by Eric Margolis
To mark the tenth anniversary of the 1991 Gulf War, a jaunty-looking,
cigar-puffing, rifle-firing Saddam Hussein presided over a six-hour
military parade in Baghdad. The beaming Iraqi strongman proclaimed himself
victor of the Mother of All Battles.
Saddam has a point. It's hard to discern winners from losers in the black
comedy and tragic-farce of the 1991 oil war and its aftermath. Iraq, a
smallish nation of only 22 million with a World War I quality army,
provoked the fury of the US and Britain by invading their protectorate,
Kuwait, yet managed to survive the biggest military assault since World War
II. More important, at least for Saddam, he managed to take on the world's
great powers, survive, and cling to power to this day - in spite of umpteen
plots to overthrow or kill him by his enemies, whose number is legion. By
not losing, in a sense he won the war.
Iraq's invasion of Kuwait was not part of a nefarious plot to seize
Mideast oil, as President George Bush Sr. claimed, but a typical Arab
tribal raid provoked by an intolerable insult to honor. Arguing over
repayment of money Kuwait had loaned Iraq to fight Iran, Kuwait's boorish
Crown Prince reportedly told Saddam to `kiss my ass.,' Worse, the prince
then offered to cancel the debt if Saddam sent Iraqi war widows to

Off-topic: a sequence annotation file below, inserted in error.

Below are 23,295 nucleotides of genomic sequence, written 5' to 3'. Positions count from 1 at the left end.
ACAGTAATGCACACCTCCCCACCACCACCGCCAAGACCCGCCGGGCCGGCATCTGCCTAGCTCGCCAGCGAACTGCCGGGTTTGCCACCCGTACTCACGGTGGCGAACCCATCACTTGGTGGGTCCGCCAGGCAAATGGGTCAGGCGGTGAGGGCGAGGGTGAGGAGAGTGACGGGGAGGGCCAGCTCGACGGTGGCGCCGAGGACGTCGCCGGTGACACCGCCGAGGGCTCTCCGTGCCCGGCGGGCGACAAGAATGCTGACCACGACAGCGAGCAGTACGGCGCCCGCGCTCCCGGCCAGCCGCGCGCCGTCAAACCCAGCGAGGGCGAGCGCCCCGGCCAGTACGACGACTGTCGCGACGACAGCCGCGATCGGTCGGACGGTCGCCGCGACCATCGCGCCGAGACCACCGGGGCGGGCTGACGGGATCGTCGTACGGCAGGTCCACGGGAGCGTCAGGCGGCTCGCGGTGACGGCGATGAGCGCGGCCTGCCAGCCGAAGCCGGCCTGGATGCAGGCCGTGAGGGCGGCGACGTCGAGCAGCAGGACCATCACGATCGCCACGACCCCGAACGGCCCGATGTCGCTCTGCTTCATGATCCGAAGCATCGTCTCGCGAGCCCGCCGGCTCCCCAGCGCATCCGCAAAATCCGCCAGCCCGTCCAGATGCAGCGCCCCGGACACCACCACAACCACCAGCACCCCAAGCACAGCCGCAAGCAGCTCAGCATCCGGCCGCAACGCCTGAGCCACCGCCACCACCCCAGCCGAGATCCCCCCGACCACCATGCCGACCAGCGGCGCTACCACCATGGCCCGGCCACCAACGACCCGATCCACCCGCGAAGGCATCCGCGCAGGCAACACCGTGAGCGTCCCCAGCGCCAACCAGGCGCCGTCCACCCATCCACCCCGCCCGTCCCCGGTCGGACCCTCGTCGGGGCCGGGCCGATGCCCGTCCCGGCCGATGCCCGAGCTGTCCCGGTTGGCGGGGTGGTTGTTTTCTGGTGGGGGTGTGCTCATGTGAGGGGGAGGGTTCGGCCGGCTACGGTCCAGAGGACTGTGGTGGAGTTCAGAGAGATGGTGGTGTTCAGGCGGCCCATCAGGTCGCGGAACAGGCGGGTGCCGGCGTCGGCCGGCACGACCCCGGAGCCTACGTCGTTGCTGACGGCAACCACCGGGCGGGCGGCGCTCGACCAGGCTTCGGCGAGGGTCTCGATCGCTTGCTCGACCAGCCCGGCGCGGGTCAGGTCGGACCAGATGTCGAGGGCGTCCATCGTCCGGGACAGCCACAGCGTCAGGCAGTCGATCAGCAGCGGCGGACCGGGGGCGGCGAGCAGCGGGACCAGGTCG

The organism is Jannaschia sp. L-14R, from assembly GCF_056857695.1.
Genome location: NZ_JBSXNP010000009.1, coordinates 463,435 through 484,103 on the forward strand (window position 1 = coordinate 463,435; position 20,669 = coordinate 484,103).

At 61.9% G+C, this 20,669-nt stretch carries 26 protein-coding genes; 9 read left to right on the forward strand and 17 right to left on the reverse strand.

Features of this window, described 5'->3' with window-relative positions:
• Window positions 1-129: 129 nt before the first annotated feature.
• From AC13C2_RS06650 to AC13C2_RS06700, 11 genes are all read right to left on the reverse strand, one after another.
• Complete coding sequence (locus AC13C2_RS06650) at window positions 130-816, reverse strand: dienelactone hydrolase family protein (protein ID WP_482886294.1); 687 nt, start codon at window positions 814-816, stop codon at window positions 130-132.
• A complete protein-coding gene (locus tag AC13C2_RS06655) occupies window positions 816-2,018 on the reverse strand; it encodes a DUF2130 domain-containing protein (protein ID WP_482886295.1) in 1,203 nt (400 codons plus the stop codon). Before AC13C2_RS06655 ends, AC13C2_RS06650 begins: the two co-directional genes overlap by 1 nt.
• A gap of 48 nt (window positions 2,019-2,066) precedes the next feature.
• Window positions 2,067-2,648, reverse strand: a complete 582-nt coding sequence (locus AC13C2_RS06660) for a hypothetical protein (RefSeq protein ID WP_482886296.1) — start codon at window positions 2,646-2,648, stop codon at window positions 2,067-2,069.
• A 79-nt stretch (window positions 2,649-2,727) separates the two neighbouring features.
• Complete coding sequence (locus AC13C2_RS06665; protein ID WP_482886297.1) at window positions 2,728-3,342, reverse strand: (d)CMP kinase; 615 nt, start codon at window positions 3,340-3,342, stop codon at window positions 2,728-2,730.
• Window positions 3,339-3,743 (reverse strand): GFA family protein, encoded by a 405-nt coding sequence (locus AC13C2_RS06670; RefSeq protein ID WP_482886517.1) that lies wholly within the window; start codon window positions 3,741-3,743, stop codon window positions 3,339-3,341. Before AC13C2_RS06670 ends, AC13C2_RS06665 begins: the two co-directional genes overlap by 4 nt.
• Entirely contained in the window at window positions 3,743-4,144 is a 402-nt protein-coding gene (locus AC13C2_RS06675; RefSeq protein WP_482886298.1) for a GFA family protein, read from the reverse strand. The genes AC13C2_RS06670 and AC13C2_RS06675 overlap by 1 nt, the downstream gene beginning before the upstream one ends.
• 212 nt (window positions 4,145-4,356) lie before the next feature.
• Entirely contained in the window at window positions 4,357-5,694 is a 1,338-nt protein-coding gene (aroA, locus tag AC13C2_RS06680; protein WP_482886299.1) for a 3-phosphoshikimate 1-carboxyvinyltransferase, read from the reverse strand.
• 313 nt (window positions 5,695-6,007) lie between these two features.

An enraged Saddam ordered his army to invade Kuwait and loot it. Just
previously, the US Ambassador to Iraq had advised Saddam the US would `take
no position' in squabble with Kuwait. Saddam saw this as a green light from
Washington to punish Kuwait. After all, Saddam had been a close American
ally in the long war against Iran.
President George Bush Sr. seized on the invasion as an ideal way to cut
Iraq down to size and eradicate its primitive but still dangerous
nuclear/chemical/biowar weapons programs. It should be noted most of these
biowarfare programs were supplied by the west and run by British and
European technical advisors. Just before the war began, this writer
discovered in Baghdad the principal British scientific team that had been
seconded to Iraq by Her Majesty's Government to produce anthrax germs for
the Iraq armed forces to use against Iran. So long as Muslims were being
killed or maimed by Iraq's gas and germ weapons, that was fine with the
west. The United States supplied numerous other biowarfare agents to
Some Mideast specialists believe the US actually lured Saddam into war.
Whatever the case, Saddam could not pull out of Kuwait under US pressure
without losing his grip on power. Hitler faced the same dilemma at
Stalingrad. So he hunkered down, wrongly believing Russia would prevent the
US-led coalition from attacking Iraq.
Bush Sr.'s US $85 billion crusade against Saddam Hussein bombed Iraq, then
the Arab World's most modern nation, with a living standard equal to
Greece, back to the 17th century. Subsequent US-British air attacks, which
continue to this day, made the rubble bounce.
Kuwait was liberated and made safe for its disco-dancing oil sheiks. But
the Saudis and Gulf emirates were forced to accept permanent US military
bases and garrisons, and to nearly bankrupt themselves buying US and
British arms they couldn't use.
The Americans and British didn't overthrow Saddam in 1991 because they
needed him to keep running Iraq, an artificial, unstable, eternally